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Research led by a Carolinas HealthCare System emergency physician, along with physicians and nurses representing the state of North Carolina, resulted in an article published in Circulation: The Journal of the American Heart Association assessing the appropriate activation of cardiac catheterization labs in a Code STEMI situation.
Results show that no more than 15 percent of the cath labs had to be cancelled after activation, confirming the STEMI system is working well. The collaborative research effort is the first of its kind in the United States to look at cath lab activations from a multi-system perspective.
Carolinas Medical Center, the Level I Trauma center at Carolinas HealthCare System, is leading the nation in treatment times for heart attack patients. In the most recent data set from Mission: Lifeline, the median time from hospital arrival until reperfusion is 42 minutes, with the state and national average timed at 59 minutes. The data sets looks at patients who arrived by ambulance and those who presented to the emergency department without using EMS services.
For STEMI patients who are transferred to Carolinas Medical Center from referral hospitals, the median time from arrival at the referral hospital until reperfusion at Carolinas Medical Center is 87.5 minutes, with the national median time being 110 minutes. Guidelines recommend treatment times within 90 minutes of arrival at the referral hospital, and with processes in place the cases at Carolinas Medical Center this goal is accomplished for 75 percent of patients. This goal is achieved in 37 percent of patients treated in North Carolina and only 27 percent of patients in the nation as a whole.
“This research is unique in that it was a collaboration among emergency medicine physicians and cardiologists to assess process in the care of heart attack patients,” said J. Lee Garvey, MD, principle investigator and Director of Emergency Cardiac Care in the Department of Emergency Medicine at Carolinas Medical Center. “By looking at the continuum of care from ambulance transport to cath lab interventions, we hope to continually streamline our processes to care for our patients in the fastest time possible.”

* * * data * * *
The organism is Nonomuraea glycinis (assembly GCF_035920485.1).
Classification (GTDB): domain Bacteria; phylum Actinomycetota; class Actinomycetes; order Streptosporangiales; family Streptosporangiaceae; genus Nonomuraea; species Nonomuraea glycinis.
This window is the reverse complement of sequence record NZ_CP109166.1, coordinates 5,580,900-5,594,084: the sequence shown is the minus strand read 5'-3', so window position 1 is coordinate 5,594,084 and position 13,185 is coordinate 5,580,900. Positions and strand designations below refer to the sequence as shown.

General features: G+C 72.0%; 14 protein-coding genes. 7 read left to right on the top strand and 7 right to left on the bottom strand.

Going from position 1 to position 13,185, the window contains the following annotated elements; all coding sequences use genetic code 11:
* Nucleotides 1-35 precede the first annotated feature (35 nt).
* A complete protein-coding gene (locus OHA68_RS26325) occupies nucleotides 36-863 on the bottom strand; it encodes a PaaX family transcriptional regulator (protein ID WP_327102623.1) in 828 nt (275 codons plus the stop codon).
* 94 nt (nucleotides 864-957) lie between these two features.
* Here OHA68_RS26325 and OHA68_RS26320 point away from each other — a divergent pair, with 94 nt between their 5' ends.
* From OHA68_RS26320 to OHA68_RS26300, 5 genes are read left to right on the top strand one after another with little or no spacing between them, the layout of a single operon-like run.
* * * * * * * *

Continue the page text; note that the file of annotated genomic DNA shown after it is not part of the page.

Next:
The article was published in and Dr. Garvey led the research based on a program called Reperfusion of Acute Myocardial Infarction in North Carolina Emergency Departments (RACE). RACE is a state-wide program dedicated to enhancing the care of heart attack patients, and involves activating the STEMI system at the earliest opportunity. Door to balloon times are shown to improve when the EMTs can read and interpret an EKG, most times without a cardiology consultation.
This particular study looked at approximately 3,900 cases in 14 hospitals over 13 month period, assessing the patient’s diagnoses and treatment and whether activation of the cath lab was appropriate by the EMT’s. The study showed that 85 percent of STEMI activation was appropriate and patients either needed an intervention or a stent. Fifteen percent of the activations were inappropriate and involved misinterpretations of the EKG in the ambulance and in the emergency department. Five percent of those activations were inappropriate because of the patient’s age, illness, complications or refusal of treatment.
The study helped researchers see how different systems across the state were activated and the difference in appropriateness of activation. Findings also show that there is improvement in collaboration among hospital systems in North Carolina. As a result of the inappropriate activation findings, Dr. Garvey and his team are working to better educate EMTs and ED staff on appropriate interpretations of EKGs.
“We are moving in the right direction in terms of decreasing treatment times for heart attack patients across the state of North Carolina,” he added. “Our next step is to assemble a national working group to determine uniform definitions for care in hopes to better align our system with others in the nation.”